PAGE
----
Written by: Therese Anne Fowler
Published by: St. Martin’s Press March 26, 2013
Length: 384 pages
Zelda Sayre was just seventeen years old when she met a young Lieutenant F. Scott Fitzgerald. She born and raised in Montgomery Alabama, and he stationed at a military base near there. He first saw her dancing, and with his suave Ivy League ways he swept her off her feet. He told her he was a writer, a novelist and how he intended to make his living. Her father is unimpressed. By the time she was eighteen Scott has had his first book published and she was traveling by train to New York City, rushing to meet Scott and to be married.
So began their life of glamor, parties and living the high life. It seemed everyone wanted to be seen with Scott and his even more flamboyant wife Zelda. She’s been called the original flapper, bobbing her hair and wearing audacious clothing. Living in New York, Paris, and other romantic locations. Zelda kept Scott somewhat grounded, supporting him emotionally, trying to keep him working. She loved the party life, but ultimately she loved Scott. Their only daughter came along and she was truly daddy’s little girl. Scottie was raised by nannies mostly, also moved all over Europe and back and forth around the States. Zelda’s life with Scott changed and evolved, and in the end she was no longer the life of the party, but suffering from mental illness and perhaps demons we’ll never know.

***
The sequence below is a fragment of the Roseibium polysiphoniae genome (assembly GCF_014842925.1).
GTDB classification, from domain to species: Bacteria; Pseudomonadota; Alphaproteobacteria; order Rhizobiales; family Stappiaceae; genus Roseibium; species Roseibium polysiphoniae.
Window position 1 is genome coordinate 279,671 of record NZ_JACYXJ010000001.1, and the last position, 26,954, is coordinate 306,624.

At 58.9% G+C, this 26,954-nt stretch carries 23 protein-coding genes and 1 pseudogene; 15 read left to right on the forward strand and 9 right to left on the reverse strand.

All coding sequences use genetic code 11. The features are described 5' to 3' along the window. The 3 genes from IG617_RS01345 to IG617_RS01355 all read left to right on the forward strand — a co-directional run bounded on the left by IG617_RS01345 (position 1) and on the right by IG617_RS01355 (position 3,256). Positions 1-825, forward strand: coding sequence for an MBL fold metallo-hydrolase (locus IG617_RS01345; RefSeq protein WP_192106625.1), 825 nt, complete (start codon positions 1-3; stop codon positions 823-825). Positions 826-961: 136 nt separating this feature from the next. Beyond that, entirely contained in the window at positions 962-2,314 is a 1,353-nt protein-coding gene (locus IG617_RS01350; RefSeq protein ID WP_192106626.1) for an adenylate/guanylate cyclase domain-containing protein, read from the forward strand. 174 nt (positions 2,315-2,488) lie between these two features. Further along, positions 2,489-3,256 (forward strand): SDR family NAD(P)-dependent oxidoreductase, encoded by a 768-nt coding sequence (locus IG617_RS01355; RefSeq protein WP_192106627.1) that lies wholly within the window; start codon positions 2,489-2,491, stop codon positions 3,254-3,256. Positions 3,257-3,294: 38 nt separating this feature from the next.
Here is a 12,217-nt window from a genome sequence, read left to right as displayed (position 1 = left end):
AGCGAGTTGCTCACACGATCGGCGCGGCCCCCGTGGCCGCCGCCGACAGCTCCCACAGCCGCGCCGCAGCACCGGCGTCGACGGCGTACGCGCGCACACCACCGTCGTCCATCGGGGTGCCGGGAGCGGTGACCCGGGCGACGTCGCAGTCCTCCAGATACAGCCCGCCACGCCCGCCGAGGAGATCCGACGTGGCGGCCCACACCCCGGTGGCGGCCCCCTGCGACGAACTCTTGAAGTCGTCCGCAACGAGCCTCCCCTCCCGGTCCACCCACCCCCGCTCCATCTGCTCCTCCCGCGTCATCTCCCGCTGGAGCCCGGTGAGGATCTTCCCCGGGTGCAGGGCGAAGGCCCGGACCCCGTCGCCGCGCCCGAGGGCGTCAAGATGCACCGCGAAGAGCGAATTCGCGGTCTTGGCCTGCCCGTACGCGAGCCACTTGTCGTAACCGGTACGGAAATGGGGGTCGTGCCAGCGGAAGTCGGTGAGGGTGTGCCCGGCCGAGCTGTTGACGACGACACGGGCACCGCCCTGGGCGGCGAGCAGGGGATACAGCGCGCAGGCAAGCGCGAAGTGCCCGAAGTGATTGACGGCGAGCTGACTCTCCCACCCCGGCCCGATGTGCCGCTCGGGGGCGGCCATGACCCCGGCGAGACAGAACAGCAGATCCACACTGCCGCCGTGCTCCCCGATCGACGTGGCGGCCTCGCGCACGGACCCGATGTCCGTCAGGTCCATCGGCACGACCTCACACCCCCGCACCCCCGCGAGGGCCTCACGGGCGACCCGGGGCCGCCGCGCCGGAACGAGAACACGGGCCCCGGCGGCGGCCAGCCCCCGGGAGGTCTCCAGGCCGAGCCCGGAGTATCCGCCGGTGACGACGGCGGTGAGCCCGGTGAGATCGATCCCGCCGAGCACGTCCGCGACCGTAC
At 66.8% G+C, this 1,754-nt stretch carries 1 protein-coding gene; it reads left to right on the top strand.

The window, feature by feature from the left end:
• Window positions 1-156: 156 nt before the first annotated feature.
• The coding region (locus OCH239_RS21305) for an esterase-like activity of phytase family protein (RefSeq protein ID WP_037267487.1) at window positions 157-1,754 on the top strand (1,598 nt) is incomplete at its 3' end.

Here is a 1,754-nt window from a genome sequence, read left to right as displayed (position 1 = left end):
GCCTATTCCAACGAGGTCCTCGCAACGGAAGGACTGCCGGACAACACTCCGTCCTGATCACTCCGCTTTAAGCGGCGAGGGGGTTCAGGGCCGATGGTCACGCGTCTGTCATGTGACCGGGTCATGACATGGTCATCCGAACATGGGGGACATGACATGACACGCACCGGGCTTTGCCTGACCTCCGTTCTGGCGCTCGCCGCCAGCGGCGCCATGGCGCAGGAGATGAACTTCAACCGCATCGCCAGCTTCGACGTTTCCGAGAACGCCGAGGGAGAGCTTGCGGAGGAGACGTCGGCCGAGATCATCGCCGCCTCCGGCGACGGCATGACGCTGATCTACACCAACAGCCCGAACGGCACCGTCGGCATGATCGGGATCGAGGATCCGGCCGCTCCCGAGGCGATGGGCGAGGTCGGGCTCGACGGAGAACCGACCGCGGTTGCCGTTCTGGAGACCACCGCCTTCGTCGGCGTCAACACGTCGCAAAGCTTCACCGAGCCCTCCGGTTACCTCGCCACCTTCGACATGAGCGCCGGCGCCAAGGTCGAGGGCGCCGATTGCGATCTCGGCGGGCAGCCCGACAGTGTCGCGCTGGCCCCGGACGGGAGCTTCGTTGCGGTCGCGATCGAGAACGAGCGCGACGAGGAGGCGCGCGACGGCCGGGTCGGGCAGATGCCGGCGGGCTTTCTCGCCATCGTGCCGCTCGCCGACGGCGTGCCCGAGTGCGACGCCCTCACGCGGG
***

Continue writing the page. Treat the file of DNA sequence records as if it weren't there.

I anxiously awaited the publication of this book, I’m a huge fan of Therese Fowler and she has been discussing this work for quite some time. My limited knowledge of Zelda Fitzgerald didn’t deter me one bit, as I began to read, I also looked for more information online…I can’t imagine the detailed research Therese must have done to write this novel. While historically correct in many facts, the details are fiction and yes such lovely artists privilege. I was taken back to the 1920’s to the music and the clothing, the raw decadence shown by the privileged class that Scott and Zelda were a part of. I was saddened by the sort of dreamer and social climber that Scott was, and yet Zelda seemed to love him and happily was along for the ride. Naturally it took a sad toll on her. The friendship and competitiveness between Scott and Hemingway was well written, Zelda clearly had no love for him, or his dalliances. Zelda’s steady decline saddened me, and while not news the telling of her perishing in a fire was tragic. Historically Zelda was often portrayed and crazy and as a liability to Scott, what Fowler has done is given a fresh look at Zelda’s role in their marriage, and the hopes and dreams she had for herself.
Z is the kind of book you savor and share, a book that makes you close your eyes and let yourself be swept up in it. I enjoyed it VERY MUCH! I’ve given this book a 4.5 out of 5 stars. I recommend it to all who enjoy historical fiction, and even if you haven’t before, you should definitely read this one….it may change your mind. You can follow Therese Anne Fowler on facebook and twitter and visit her website to learn more. Big News!! Z is #10 on the New York Times Best Seller List. I just caught a few blurbs of this online last night, so very excited for Z and Therese Fowler.
Thank you St. Martin’s Press and Therese for the advanced copy.